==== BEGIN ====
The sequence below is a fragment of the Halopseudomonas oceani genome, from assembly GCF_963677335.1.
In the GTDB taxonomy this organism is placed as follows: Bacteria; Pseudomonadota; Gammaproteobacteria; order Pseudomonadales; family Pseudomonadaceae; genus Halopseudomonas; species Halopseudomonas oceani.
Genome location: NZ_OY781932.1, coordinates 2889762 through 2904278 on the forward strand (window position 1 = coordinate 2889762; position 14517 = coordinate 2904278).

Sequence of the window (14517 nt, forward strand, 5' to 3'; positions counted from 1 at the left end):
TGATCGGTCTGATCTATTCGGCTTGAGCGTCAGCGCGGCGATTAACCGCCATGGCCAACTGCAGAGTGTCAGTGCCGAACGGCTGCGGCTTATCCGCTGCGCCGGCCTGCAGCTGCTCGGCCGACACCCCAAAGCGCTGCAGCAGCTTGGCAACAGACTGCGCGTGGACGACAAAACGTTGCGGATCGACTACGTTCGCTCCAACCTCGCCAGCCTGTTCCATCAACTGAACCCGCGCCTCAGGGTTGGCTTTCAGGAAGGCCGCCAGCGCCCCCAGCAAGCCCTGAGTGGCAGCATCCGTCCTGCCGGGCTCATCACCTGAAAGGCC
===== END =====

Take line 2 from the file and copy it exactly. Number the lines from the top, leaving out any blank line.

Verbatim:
In the GTDB taxonomy this organism is placed as follows: Bacteria; Pseudomonadota; Gammaproteobacteria; order Pseudomonadales; family Pseudomonadaceae; genus Halopseudomonas; species Halopseudomonas oceani.